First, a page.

IRAM. Remote data reduction is possible, and especially for
experienced user of the Plateau de Bure Interferometer. Please contact
R.Neri if you are interested in reducing the data from your home
- In general, data should be reduced in Grenoble. Proposers will
not come for the observations, but may have to come for the reduction.
- We keep the data reduction schedule very flexible, but wish to
avoid the presence of more than 2 groups at the same time in
Grenoble. Please contact us in advance.
- In certain cases, proposers may have a look at the uv-tables as
the observations progress. If necessary, and upon request, more
information can be provided. Please contact us if you are interested
- CLIC is still evolving to cope with upgrades of the PdBI
array. The newer versions are downward compatible with the previous
releases, but the reverse is not true. Observers who wish to finish
data reduction at their home institute should obtain the most recent
version of CLIC. Because differences between CLIC versions may
potentially result in imaging errors if new data are reduced with an
old package, we insist that observers having a copy of CLIC take
special care in maintaining it up-to-date.
A local contact will be assigned to every A or B rated proposal which
does not involve an in-house collaborator. He will assist you in the
preparation of the observing procedures and provide help to reduce the
data. Assistance is also provided before a deadline to help newcomers
in the preparation of a proposal. Depending upon the programme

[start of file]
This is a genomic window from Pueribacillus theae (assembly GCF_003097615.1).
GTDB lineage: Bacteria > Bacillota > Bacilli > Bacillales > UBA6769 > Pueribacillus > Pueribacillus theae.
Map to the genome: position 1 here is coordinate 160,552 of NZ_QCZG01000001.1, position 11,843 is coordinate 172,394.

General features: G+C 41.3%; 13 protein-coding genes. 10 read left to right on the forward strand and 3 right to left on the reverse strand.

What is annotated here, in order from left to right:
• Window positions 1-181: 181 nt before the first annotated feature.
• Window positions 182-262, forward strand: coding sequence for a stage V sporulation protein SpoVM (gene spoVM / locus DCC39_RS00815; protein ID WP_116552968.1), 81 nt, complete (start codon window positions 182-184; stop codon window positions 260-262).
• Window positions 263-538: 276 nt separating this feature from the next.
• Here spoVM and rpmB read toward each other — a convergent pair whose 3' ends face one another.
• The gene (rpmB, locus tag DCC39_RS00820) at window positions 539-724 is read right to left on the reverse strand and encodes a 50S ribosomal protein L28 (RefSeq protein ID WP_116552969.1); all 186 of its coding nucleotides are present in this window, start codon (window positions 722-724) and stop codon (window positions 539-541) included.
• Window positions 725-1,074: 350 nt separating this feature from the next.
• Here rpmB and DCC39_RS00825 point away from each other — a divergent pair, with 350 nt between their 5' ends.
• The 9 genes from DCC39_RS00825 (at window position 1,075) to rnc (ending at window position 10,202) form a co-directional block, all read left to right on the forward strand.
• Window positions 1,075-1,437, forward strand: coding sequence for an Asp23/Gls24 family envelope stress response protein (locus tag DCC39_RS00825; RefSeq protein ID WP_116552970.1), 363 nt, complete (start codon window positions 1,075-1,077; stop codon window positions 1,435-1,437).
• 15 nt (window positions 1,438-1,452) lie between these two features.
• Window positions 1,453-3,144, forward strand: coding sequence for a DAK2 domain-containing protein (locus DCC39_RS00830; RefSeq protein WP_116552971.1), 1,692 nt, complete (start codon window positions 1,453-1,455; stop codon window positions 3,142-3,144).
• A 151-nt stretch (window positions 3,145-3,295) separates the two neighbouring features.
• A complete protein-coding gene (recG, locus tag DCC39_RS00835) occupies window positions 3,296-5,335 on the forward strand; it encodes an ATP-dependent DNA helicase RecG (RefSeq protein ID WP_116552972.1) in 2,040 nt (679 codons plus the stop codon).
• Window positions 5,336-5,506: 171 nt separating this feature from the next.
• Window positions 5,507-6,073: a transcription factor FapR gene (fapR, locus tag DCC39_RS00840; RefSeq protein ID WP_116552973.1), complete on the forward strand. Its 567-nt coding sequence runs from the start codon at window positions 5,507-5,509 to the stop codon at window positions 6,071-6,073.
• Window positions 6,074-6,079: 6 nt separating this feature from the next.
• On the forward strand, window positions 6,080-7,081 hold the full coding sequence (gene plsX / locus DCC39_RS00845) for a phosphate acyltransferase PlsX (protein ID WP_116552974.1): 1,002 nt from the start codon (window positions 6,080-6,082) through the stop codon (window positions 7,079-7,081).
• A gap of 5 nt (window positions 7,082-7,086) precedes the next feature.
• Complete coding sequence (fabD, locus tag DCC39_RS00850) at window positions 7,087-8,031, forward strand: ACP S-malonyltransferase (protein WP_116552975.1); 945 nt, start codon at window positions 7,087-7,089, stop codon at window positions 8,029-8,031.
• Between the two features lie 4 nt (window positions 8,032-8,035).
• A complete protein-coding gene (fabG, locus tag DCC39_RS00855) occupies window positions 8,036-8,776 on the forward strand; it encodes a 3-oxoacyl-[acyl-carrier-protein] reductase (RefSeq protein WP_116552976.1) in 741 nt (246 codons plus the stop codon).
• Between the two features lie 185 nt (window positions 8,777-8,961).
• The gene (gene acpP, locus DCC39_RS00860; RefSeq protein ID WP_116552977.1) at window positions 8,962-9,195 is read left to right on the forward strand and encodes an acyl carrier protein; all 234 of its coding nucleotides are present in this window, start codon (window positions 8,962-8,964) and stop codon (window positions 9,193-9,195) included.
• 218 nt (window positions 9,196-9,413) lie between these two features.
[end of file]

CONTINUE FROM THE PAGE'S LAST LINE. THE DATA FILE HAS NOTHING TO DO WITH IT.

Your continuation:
complexity, IRAM may require an in-house collaborator instead of the
normal local contact.
All proposals will be reviewed for technical feasibility in addition
to the scientific review by the programme committee. Please help in
this task by submitting technically precise proposals. Note that your
proposal must be complete and exact: the source position and velocity
as well as the requested frequency setup must be correctly given.
If you plan to execute a non-standard program, please contact R.Neri
or R.Lucas to discuss the feasibility.
The documentation for the IRAM Plateau de Bure Interferometer includes
documents of general interest to potential users, and more specialized
documents intended for observers on the site (IRAM on-duty
astronomers, operators, or observers with non-standard programs). All
documents can be retrieved on our Web page at ./IRAMFR/PDB/docu.html
Finally, we would like to stress again the
importance of the quality of the observing proposal. The IRAM
interferometer is a powerful, but complex instrument, and proposal
preparation requires special care. Information is available in the
documentation at .IRAMFR/PDB/docu.html. The IRAM staff
is prepared to provide help if contacted well before the deadline. Note
that the proposal should not only justify the scientific interest, but
also the need for the Plateau de Bure Interferometer.
Next: VLBI Observations and Call
Up: IRAM Newsletter 56 (August 2003)
Previous: News from the Plateau